Russell T Davies’ acclaimed five-part series It’s a Sin doesn’t exist in isolation. It stands on the shoulders of over 30 years of HIV/AIDS stories. From the very beginning the community used performance and storytelling to memorialize, and as a means of activism. This was in part because the links between the queer community and the artistic community were strong. Both saw art and stories as a way to respond. It was also a means to record a pandemic being ignored by larger areas of society. Plays, novels, and later television and film about AIDS have always existed for two key reasons: as a memorial to those lost, and as an activist tool. It’s a Sin carries on both of those traditions and builds on them.
The point behind The Normal Heart when Larry Kramer wrote it, like much of his other writing on AIDS, was to shock audiences into action. That’s why we have plays about AIDS, because newspaper articles and news reports were failing to get to the heart of the issue. Later Tony Kushner’s Angels in America outlined the failings of the US government to take action ten years earlier on AIDS. 30 years on It’s A Sin continues that legacy, educating those who have missed out on hearing this story. Larry Kramer was talking to those in his community who weren’t listening. It’s A Sin feels like it’s doing the same; informing the generations who don’t remember that time what happened, and beyond that, telling the story to the broader public for what feels like the first time.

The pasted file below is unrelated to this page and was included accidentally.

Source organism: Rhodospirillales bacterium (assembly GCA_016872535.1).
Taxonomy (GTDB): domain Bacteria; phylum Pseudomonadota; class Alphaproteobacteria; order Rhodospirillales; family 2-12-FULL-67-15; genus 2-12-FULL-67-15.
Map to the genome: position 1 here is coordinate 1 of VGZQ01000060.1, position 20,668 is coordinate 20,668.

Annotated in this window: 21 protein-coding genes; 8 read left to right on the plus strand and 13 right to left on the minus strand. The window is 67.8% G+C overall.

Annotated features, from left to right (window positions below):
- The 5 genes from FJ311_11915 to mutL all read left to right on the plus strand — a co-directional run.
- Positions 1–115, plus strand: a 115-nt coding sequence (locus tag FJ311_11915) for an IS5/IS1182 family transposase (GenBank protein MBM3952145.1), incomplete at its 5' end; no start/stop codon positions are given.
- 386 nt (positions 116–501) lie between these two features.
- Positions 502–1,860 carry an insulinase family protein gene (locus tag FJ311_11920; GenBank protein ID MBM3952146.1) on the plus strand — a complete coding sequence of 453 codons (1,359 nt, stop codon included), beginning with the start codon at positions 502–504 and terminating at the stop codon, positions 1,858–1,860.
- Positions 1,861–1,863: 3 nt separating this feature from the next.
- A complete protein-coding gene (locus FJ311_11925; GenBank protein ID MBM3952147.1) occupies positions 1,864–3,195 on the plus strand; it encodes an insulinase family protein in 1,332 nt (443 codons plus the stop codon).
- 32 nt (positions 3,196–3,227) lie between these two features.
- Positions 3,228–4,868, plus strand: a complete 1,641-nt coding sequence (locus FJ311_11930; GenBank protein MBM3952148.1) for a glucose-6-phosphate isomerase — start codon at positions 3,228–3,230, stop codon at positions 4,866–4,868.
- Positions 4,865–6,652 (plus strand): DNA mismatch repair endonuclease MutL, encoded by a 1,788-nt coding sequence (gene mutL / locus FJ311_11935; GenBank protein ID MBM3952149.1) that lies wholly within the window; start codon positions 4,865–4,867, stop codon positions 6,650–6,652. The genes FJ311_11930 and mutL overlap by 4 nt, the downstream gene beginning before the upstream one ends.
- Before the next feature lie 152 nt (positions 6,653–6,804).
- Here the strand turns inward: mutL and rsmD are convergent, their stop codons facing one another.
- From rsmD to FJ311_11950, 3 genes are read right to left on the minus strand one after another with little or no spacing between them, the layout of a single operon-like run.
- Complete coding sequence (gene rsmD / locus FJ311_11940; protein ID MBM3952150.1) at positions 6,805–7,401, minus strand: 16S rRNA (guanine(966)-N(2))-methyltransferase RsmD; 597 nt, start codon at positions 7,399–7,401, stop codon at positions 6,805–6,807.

Russell T Davies’ 2021 drama builds on a long legacy. It’s reminiscent of the speech in Larry Kramer’s seminal The Normal Heart that begins ‘I belong to a culture’ in which protagonist Ned Weeks recalls the gay men of history who have been lost. Walt Whitman, Herman Melville, Tennessee Williams, Byron, E.M. Forster, Lorca, Auden…and so on. There is a through-line of queer culture that in its hidden histories and struggles becomes interconnected. In telling AIDS stories this is vital. This legacy is important. For what Davies draws on, and what he gives an alternative narrative to.
As a community, this story has been told over and over, from the early days of performative activism, to small-scale plays, through to Broadway musicals. There’s a legacy of novels and films, but they’d been sitting in the queer literature section of bookshops, or screened at LGBTQ+ film festivals. Davies throws this directly into people’s living rooms.
Yes, there were ‘mainstream’ dramas before. Philadelphia and Dallas Buyers Club. AIDS even famously snuck into soaps with EastEnders in the 90s. Or even more recently with Bohemian Rhapsody reminding the world of Freddie Mercury’s story. But all these were mediated, mostly ‘Hollywood Friendly’ maybe even ‘straight audience friendly’, sidestepping the more difficult truths.